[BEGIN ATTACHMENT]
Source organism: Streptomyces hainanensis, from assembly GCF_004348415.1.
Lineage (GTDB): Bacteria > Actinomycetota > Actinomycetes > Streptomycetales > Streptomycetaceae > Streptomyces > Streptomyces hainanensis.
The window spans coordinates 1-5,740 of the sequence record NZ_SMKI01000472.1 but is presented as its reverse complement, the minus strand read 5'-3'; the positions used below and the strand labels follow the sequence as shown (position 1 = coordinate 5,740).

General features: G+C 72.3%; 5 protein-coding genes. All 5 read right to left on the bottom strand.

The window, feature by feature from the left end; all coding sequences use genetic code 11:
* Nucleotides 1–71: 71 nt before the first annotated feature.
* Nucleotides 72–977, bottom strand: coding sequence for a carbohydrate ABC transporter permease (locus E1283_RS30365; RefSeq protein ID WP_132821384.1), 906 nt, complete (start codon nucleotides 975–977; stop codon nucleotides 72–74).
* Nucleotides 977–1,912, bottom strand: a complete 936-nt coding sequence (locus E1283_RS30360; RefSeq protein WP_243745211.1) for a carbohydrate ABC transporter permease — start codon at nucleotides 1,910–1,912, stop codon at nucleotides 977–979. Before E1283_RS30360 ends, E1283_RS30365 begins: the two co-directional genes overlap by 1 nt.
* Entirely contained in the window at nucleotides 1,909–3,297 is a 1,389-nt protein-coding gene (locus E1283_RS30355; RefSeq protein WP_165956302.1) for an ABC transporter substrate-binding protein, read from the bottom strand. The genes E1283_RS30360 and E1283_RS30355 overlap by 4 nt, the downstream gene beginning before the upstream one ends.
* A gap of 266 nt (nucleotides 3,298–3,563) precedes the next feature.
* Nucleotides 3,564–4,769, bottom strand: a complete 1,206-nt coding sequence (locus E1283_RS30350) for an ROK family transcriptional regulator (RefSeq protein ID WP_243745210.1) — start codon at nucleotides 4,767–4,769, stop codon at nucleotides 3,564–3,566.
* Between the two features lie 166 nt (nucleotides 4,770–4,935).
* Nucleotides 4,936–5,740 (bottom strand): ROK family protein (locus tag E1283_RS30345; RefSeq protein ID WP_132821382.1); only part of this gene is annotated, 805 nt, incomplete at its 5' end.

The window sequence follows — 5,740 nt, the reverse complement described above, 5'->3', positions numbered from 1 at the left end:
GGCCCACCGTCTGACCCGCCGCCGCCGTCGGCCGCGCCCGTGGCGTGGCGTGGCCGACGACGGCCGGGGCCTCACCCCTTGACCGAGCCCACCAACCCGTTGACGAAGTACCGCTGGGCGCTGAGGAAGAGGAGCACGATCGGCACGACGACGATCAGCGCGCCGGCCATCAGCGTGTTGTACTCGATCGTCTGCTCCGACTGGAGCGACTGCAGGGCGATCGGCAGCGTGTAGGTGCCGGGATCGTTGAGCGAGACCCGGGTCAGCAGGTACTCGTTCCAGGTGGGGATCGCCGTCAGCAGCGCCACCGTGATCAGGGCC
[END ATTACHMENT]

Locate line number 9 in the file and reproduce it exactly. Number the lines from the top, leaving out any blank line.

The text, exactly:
* Entirely contained in the window at nucleotides 1,909–3,297 is a 1,389-nt protein-coding gene (locus E1283_RS30355; RefSeq protein WP_165956302.1) for an ABC transporter substrate-binding protein, read from the bottom strand. The genes E1283_RS30360 and E1283_RS30355 overlap by 4 nt, the downstream gene beginning before the upstream one ends.